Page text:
Our Collegewise counselors are in the heart of college
application season with our seniors. And while we'll certainly help to
ensure that our applicants don't make spelling errors or mistakenly write,
"I love Duke so much, my internal organs actually ache," in an essay
being sent to NYU, there are other mistakes seniors should avoid that might not
be quite so obvious. So this month, we're sharing five things seniors
should never do when applying to college.
1. Don't use an embarrassing email address.
We've seen students list some pretty questionable email addresses on college
applications. And by "questionable," we mean that we felt
compelled to ask, "Do you email your mother from that email address?" We're not suggesting that admissions officers make decisions
based on whether or not they like your email address. But that doesn't
mean it's a good idea to run the risk. It's fine to have an email address
with a little personality and verve. Videogamer@email.com is fine.
Britlitreader@email.com might even score you some likeability points. And
we're fairly certain that firstname.lastname@example.org would at the very least go
over well with schools in the Boston
area. But if it's an email address you'd hide from your parents, get a
different one (a different address, not a different parent) to use just for
2. Don't answer your cell phone unless the conditions
Imagine your cell phone rings while you're in a car with your friends, music
blaring at top volume, your friends viciously taunting you for making a poor
ringtone choice, and the voice you hear on the phone says, "Hi, this is James, your Harvard interviewer, calling
to schedule our interview. But, um, this sounds like it might be a bad
time for you."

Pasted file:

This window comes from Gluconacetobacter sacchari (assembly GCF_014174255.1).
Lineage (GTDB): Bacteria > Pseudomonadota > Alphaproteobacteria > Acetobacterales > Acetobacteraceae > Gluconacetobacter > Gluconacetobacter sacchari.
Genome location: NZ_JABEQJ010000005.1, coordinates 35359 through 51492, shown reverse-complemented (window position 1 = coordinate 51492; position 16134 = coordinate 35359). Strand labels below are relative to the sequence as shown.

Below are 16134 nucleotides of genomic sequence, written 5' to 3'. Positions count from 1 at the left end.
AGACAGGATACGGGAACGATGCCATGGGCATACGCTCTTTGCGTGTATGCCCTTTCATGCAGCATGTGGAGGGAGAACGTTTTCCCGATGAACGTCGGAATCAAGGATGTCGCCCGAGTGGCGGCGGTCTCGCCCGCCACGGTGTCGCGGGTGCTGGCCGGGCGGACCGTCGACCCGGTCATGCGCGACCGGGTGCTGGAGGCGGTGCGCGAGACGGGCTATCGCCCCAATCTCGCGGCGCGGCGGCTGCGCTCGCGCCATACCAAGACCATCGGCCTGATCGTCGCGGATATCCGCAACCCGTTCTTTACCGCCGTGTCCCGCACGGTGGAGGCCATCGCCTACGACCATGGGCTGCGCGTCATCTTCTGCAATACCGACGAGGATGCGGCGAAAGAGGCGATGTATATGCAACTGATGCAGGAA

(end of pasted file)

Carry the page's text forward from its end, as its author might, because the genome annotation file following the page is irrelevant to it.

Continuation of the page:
We don't know about you, but that's not a scenario in which we'd be able to put
our best phone foot forward. For the next few months, consider answering
unidentified calls only when you are in a quiet place and able to talk.
Otherwise, let the call go to voicemail. If you get a voicemail from a
college rep, collect your thoughts, find a quiet place, and call back within
10-15 minutes. And while you're at it, you might want to make sure your
outgoing voicemail is something you'd be comfortable with a college
3. Don't be afraid to show some humility.
One way to stand out when you're applying to college is to be comfortable
admitting what you don't know, or what you aren't good at, or what you didn't
do right. Colleges don't expect you to be perfect, but few people are
mature and confident enough to admit their weaknesses. So if a college
asks you if you've ever been disciplined, and you, in fact, did get suspended
from school for doing something stupid when you were a freshman, admit you made
a stupid decision when you were fifteen. If you got a "D" in
it was all your fault, don't make excuses; tell them you didn't study as much
as you should have and you've never let it happen again. The mistakes
have been made already. It's better to own up to them than to make
excuses or just hope the colleges won't care or notice. And if you're
still not sure whether or not to mention something, check with your high school
4. Don't be intimidated–in fact, be confident!
Getting into college is a lot like dating–confidence is more attractive than
sheer desperation. Be yourself and be proud of who you are. That
means you should feel free to admit that you and your friends willingly spend
your lunches solving math problem sets, or that you love being on the cross
country team even though you were the slowest runner in the league, or that you
are the only member of the football team who also plays the tuba (and loves
it). The most successful students in the college application process are
the ones who are proud, confident and comfortable with who they are. So
when filling out your applications, look for opportunities to show flashes of
the real you. Colleges will love the opportunity to get to know you
5. Don't give everyone in cyberspace access to your Facebook
(or any other social networking site's) page.
Admissions officers are not that much older than you are. They don't just
know about Facebook; they're on Facebook. And they know how to use
it. We're not suggesting admissions officers have the time or inclination
to look up every applicant. But it has certainly happened before.
So unless you want the pictures and comments on your page to do the talking for
you, familiarize yourself with the "private" function so that only
your friends can see your profile.